By Jill Henderson – Show Me Oz –
Last week we discussed the Mint Family and how to identify its members through characteristics such as stem shape and flower presentation. But because this series is all about “mints”, it’s only fair to give the Mentha mints their day in the sun. After all, mints such as spearmint and peppermint are by far and away the most common and popular herbs in the entire Mint Family. If you missed last week’s article, you can read it here: The Wonderful World of Mints Part I: Identifying Mints in the Garden
The most common mints are Spearmint (Mentha spicata), Peppermint (Mentha piperita), and Apple Mint (Mentha suaveolens), which are well-known for their cool, spicy-sweet flavor and aroma. These are but 3 out of 18 recognized species of the Mentha genera. In addition, there are some 40 or more natural and man-made hybrids and cultivars.
With so many cultivars, it is easy to see how mints readily hybridize. The exceptions are true peppermint and a few select hybrids, which produce seeds that are completely sterile. All other mints are cross-pollinated by flying insects, which means that the seeds they produce will not come true to form. This is a very important fact if you are growing more than one Mentha species that is not true peppermint.
If cross-pollinated mints are allowed to self-sow, the specific flavor of those cultivars will eventually be lost in a maze of new hybrids that are nothing like their parents. So, in order to keep your pineapple, spearmint and chocolate mints from blending into an unrecognizable fruit smoothie, it is essential to either separate the different varieties by at least 20 ft. or more, or ensure that the plants never produce seed. The latter is accomplished by aggressively pruning (or harvesting) mints before they set seed.
That being said, it is also very important to avoid starting mint from seed. To make sure your mints will come true to type, purchase nursery-grown plants or propagate existing plants with stem cuttings or root divisions. If you are offered a mint plant from another gardener, be sure that you like the smell and taste of the leaves before adding it to your collection.
Although mint leaves can be picked at any time of the year for fresh use, young leaves are best collected before or just as the flowers open. If your mint is well-established (more than one year old), it is very likely that you will get as many as three cuttings per year. Use a pair of very sharp scissors to cut the stems down to within 2 inches of the soil.
Hang cut stems in loose bunches until dry. To remove leaves quickly from the stem, loosely grasp the tip of the stem and pull downwards. Dry the leaves on a tray or screen until they are crisp and store them in an airtight jar away from light. It is possible to freeze mint, but the flavor and texture is slightly affected. Flowers should be collected at the height of their bloom and dried for use in tea or potpourri.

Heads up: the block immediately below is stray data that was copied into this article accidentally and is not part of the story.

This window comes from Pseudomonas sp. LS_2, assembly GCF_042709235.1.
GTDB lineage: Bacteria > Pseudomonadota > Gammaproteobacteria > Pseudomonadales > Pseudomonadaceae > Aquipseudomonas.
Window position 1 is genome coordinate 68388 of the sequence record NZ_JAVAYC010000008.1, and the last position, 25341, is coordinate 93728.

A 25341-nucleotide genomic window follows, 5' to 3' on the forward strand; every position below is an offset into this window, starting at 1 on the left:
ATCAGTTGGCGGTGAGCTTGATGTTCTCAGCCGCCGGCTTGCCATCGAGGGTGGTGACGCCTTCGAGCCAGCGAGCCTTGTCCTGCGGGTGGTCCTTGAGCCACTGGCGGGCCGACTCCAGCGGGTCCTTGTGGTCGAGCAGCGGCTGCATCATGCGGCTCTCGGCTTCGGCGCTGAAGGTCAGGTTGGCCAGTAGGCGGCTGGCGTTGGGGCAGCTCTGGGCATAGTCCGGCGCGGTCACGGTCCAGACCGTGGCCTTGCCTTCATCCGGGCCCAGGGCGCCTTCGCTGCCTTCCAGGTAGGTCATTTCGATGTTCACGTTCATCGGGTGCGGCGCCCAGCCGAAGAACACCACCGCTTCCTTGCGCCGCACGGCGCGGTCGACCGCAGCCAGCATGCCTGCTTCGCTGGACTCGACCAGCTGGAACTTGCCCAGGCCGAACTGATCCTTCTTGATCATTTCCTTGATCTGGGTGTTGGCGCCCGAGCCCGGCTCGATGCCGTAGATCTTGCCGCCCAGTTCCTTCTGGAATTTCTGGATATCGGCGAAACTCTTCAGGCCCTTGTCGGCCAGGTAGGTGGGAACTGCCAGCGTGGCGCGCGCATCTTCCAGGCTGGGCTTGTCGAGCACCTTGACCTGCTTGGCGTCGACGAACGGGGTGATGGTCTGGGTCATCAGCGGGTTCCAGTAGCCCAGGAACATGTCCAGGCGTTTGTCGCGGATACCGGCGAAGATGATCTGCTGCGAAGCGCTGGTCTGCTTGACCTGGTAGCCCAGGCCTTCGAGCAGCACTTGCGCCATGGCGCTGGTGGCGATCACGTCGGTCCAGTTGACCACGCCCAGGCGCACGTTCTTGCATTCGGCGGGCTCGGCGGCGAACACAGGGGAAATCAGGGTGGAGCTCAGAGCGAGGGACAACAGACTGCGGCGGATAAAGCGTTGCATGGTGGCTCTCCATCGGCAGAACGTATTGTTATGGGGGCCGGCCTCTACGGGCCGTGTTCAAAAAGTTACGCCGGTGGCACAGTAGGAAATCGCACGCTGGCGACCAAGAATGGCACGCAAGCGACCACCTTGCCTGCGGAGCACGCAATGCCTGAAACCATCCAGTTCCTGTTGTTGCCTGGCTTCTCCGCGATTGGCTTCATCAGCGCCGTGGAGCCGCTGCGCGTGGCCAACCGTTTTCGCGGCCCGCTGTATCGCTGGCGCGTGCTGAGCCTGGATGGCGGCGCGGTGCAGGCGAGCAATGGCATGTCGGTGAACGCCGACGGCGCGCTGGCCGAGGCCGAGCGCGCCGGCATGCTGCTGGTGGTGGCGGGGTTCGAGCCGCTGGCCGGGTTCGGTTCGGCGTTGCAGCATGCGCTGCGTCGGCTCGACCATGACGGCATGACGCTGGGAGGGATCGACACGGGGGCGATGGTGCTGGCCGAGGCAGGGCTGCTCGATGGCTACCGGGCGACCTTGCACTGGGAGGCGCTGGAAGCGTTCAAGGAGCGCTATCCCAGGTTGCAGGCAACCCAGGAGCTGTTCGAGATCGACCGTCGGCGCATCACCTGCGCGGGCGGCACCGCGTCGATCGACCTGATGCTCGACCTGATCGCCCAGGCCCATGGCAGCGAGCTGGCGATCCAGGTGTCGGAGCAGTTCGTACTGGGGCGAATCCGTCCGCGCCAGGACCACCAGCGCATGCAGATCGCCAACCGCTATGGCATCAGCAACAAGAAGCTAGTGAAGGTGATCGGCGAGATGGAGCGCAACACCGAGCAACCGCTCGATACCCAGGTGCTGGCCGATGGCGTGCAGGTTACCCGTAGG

Of the two most common mints used for culinary purposes, spearmint is by far and away the most popular due to its sweet, mild flavor. However, peppermint is much more popular for use as tea and in cold drinks. It can also be used as a culinary substitute for spearmint, when needed.
Mint is traditionally used in drinks such as hot tea, iced tea, fruit drinks, mint juleps, and mojitos. The freshly chopped leaves add zest to fresh fruit and vegetable salads, yogurt, dressings, creamy dips, and spreads. Mint is an important ingredient in ethnic dishes such as dolmas (stuffed grape leaves), tabbouleh, hummus, and pulse. It also goes well with lamb, fish, chicken, and rice, as well as vegetables such as new potatoes, tomatoes, carrots, and peas. The leaves and flowers of mint can be candied or used as garnishes.
While most cultivars of mint retain at least some of their minty qualities, these days mints come in a vast array of flavors, including:
Applemint, Austrian, Banana, Beach, Berries and Cream, Candied Fruit, Candy Lime, Chinese, Chocolate, Corsican, Cotton Candy, Cretan Calamint, Curled Spearmint, English, Fish, Ginger, Grapefruit, Italian Spice, Jamaican, Japanese, Jim’s Fruit, Korean, Lime, Margarita, Marshmallow, Menthol, Mojito, Moroccan, Mountain, Orange, Oregano-Thyme, Peppermint, Pineapple, Roman, Savory, Scotch, Silver, Spearmint, Sweet Bay, Sweet Lemon, Sweet Pear, Swiss, Vietnamese, Water, Wintergreen.
With all of the fantastic, taste-tempting flavors and aromas of mint at your service, your food will be anything but boring!
Next week we’ll talk more about mint and its fantastic healing powers.
If you missed last week’s article, you can read it here: The Wonderful World of Mints Part I: Identifying Mints in the Garden
© 2013 Jill Henderson
The Healing Power of Kitchen Herbs is a no-nonsense guide jam-packed with no-nonsense information on growing, harvesting and using 35 of the world’s safest and most flavorful herbs. In addition to the 35 detailed herbal monographs are entire chapters on growing, harvesting and using kitchen herbs to spice up your favorite dish or create healing herbal remedies. This is one book you will turn to time and time again!
Available in the Show Me Oz Bookstore
Jill Henderson is an artist, author, and the editor of Show Me Oz . Her books, The Healing Power of Kitchen Herbs, The Garden Seed Saving Guide and A Journey of Seasons can be found in the Show Me Oz Bookstore. Jill’s work has also appeared in The Permaculture Activist, The Essential Herbal, Acres USA, and Llewellyn’s Herbal Almanac.